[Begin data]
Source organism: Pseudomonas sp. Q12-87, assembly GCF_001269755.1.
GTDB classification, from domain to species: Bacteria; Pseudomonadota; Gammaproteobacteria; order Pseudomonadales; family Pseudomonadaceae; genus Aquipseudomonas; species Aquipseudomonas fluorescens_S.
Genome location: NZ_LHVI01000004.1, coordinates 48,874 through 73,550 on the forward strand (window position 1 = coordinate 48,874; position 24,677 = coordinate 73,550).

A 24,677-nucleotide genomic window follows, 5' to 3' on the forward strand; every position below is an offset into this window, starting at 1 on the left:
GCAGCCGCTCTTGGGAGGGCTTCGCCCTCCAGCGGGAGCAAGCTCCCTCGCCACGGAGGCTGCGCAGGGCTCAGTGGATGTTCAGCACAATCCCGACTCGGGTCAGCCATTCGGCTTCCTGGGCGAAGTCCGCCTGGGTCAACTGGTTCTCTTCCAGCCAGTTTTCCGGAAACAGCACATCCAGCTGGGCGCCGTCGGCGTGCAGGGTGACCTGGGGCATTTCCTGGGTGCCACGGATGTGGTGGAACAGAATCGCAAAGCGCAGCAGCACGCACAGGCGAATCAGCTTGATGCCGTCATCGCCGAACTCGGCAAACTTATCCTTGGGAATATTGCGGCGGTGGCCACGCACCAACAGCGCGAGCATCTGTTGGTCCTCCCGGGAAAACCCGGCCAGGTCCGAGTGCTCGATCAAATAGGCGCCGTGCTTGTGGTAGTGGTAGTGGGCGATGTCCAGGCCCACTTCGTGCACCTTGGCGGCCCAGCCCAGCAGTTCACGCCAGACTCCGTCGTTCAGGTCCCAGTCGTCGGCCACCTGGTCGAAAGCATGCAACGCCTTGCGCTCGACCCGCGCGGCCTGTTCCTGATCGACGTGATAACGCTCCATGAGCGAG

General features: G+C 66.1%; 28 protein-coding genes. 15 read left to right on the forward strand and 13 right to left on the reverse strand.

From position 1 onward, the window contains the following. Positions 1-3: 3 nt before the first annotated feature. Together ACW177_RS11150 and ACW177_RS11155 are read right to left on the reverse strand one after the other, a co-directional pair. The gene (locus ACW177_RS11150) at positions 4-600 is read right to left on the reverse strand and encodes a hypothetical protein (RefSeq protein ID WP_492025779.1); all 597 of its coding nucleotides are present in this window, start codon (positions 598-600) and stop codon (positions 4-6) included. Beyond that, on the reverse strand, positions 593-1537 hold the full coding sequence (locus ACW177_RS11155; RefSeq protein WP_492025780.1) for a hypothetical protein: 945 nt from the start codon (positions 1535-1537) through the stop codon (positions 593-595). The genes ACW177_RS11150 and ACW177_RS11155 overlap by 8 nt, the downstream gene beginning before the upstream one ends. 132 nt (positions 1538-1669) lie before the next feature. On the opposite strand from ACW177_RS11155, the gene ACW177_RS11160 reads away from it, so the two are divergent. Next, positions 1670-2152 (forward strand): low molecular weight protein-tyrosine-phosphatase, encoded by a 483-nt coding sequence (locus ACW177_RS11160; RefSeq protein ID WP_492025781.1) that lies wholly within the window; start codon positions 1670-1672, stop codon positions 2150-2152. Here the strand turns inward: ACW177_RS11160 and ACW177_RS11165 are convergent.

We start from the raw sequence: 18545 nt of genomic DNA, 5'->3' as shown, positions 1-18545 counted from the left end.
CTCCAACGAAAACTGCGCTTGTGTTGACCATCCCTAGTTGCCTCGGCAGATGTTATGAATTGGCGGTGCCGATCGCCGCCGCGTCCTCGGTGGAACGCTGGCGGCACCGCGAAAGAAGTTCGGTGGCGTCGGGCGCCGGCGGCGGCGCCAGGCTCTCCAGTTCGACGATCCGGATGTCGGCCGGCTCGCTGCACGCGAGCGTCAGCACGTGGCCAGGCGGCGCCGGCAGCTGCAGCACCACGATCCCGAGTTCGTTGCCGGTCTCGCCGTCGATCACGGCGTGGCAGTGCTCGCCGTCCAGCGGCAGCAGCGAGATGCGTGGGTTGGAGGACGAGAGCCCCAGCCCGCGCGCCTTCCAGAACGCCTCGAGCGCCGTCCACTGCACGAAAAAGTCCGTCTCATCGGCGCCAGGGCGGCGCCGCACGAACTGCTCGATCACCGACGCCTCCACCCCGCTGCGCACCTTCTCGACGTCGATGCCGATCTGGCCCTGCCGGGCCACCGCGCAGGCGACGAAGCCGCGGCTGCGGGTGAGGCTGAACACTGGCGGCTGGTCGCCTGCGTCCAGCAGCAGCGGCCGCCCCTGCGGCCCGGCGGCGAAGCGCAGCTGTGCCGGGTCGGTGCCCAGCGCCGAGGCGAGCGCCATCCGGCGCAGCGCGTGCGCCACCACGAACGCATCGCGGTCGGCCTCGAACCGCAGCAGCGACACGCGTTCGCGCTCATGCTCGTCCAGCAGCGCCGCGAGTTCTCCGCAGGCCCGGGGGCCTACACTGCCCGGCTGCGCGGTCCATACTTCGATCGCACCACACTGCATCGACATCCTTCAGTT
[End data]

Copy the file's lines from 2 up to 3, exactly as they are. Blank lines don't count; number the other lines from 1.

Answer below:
GTDB classification, from domain to species: Bacteria; Pseudomonadota; Gammaproteobacteria; order Pseudomonadales; family Pseudomonadaceae; genus Aquipseudomonas; species Aquipseudomonas fluorescens_S.
Genome location: NZ_LHVI01000004.1, coordinates 48,874 through 73,550 on the forward strand (window position 1 = coordinate 48,874; position 24,677 = coordinate 73,550).